Rett Syndrome

Rett syndrome is one of the types of pervasive developmental disorder (PDD). This progressive neurological disorder which appears to affect only girls is characterized by transient autistic behaviors, stereotype hands use, and progressive spasticity of the lower limbs, dementia, seizure, acquired Microcephaly and mental retardation. Individual often appear to develop typically during the first year of life with latent and subtle Neurodevelopmental abnormality in infancy.

Generally after 1 year of age, they experience rapid deterioration of behaviors, language and mental ability, lose purposeful hand function and develop ataxia and seizure. A prominent feature of this condition is continuous hand washing movements often accompanied by hyperventilation. By 6 years of age an affected girl commonly has mental retardation requiring extensive support.

Clinical Stages of Rett Syndrome

Between 6 months to 18 months

  • Arrest of developmental progress
  •  Deceleration of head growth
  •  Diminishing play interest
  •  Possible deterioration of eye contact
  •  Possible deterioration of communication

Between 1 year to 4 years

  • Apraxic / Ataxic gait
  •  Irregular breathing / hyperventilation
  •  Loss of purposeful hand use
  •  Seizures
  •  Dementia with autistic features
  •  Stereotype hand movement

Between 3 years to 8 years

  • less prominent autistic features
  •  mental retardation
  •  prominent gait apraxia and Truncal ataxia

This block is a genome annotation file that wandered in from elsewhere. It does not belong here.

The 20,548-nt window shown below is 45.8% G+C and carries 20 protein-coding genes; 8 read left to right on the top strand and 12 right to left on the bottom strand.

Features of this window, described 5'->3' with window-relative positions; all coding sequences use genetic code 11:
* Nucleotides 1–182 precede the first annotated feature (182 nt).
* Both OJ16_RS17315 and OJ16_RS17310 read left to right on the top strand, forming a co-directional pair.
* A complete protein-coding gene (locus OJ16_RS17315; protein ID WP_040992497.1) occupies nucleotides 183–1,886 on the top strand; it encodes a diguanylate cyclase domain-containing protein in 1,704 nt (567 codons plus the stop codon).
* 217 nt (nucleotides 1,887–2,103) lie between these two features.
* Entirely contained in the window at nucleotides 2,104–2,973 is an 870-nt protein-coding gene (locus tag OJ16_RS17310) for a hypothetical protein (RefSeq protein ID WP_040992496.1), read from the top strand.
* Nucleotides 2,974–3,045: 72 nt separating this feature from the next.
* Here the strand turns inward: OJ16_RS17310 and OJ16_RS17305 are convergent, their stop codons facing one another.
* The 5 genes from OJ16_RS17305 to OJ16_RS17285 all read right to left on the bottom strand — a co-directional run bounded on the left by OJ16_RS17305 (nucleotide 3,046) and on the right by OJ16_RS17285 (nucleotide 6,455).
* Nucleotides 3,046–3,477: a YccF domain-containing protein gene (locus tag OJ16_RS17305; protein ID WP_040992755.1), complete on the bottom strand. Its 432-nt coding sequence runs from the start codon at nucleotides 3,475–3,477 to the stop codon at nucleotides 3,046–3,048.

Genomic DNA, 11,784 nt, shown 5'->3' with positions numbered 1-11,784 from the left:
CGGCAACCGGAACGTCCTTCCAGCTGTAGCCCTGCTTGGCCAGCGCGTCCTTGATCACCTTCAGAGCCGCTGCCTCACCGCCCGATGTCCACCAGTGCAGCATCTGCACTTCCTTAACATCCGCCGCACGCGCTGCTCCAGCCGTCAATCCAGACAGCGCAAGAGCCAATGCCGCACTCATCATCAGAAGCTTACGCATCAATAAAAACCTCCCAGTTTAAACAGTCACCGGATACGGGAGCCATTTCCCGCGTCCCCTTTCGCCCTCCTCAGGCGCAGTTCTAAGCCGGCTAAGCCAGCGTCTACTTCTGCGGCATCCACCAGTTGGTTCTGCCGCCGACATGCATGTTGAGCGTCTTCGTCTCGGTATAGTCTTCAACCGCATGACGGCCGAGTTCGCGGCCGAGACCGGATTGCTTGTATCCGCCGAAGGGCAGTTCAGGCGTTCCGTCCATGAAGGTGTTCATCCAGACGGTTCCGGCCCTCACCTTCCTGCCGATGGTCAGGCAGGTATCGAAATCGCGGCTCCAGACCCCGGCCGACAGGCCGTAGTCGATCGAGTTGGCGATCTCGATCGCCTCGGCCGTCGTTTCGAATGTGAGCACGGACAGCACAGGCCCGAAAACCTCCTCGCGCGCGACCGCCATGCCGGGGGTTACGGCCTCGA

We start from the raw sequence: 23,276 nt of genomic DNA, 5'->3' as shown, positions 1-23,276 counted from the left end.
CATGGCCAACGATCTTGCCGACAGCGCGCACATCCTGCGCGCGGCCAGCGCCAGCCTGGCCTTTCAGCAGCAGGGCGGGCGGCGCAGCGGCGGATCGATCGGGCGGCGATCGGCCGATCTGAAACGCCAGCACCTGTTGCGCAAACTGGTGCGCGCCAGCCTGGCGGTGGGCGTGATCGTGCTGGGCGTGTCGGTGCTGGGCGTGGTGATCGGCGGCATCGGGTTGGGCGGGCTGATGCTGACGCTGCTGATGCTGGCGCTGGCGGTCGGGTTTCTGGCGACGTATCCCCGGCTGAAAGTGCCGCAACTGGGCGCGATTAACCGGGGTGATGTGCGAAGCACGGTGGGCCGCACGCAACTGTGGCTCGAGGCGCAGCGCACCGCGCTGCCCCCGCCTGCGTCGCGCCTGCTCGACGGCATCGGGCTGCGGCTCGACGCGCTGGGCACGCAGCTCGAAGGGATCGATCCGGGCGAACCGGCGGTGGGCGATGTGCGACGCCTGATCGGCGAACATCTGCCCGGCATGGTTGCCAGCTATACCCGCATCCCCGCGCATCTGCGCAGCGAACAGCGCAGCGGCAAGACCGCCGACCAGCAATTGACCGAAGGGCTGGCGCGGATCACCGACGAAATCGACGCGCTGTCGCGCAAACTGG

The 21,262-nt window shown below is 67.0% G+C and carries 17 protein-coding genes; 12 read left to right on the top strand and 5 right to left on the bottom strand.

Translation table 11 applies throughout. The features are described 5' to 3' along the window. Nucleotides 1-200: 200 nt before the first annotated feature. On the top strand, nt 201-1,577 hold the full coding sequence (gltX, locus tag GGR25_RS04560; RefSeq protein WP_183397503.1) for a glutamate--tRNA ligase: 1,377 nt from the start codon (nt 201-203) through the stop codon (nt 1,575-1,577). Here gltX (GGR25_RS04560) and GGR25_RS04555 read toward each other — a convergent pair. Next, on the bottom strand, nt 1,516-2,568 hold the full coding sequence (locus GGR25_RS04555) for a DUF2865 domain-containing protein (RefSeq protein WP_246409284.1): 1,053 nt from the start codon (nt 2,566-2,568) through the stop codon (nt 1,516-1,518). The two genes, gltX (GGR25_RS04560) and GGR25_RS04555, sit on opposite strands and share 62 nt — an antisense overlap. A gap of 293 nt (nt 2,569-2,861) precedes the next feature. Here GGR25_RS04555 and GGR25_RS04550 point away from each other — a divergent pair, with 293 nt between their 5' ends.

•  Seizures
  •  Variable motor dysfunction

Between 5 years to 15 years

  • decreased mobility
  •  growth retardation cachexia
  •  scoliosis, foot deformity
  • seizure less problematic
  • spasticity

Management / Treatment of Children with Rett’s Syndrome
Presently there is no cure available. Treatment is symptomatic. The management requires team approach. Treatment protocol requires

  • Prevent of seizure with the help of pediatric neurologist
  • Management of gastrointestinal reflux, constipation and nutrition
  • Physiotherapy to prevent contracture  or deformity especially foot deformity and scoliosis
  • Occupational therapy to maintain function and decrease the hand washing behaviours
  • Speech therapy to continue the residual communication ability
  • Orthopedic procedure in case of deformity correction
  • Behavioural modification through Psychologist and sometimes by Psychiatrist
  • Assistive technology to be independent in ADL

Prognosis
Although, the prognosis of the condition is not so good but the life expectancy is very high. In some cases the life expectancy has been reported beyond 60 years. With good supportive care and scientific management, individual with this condition can have some better prognosis.
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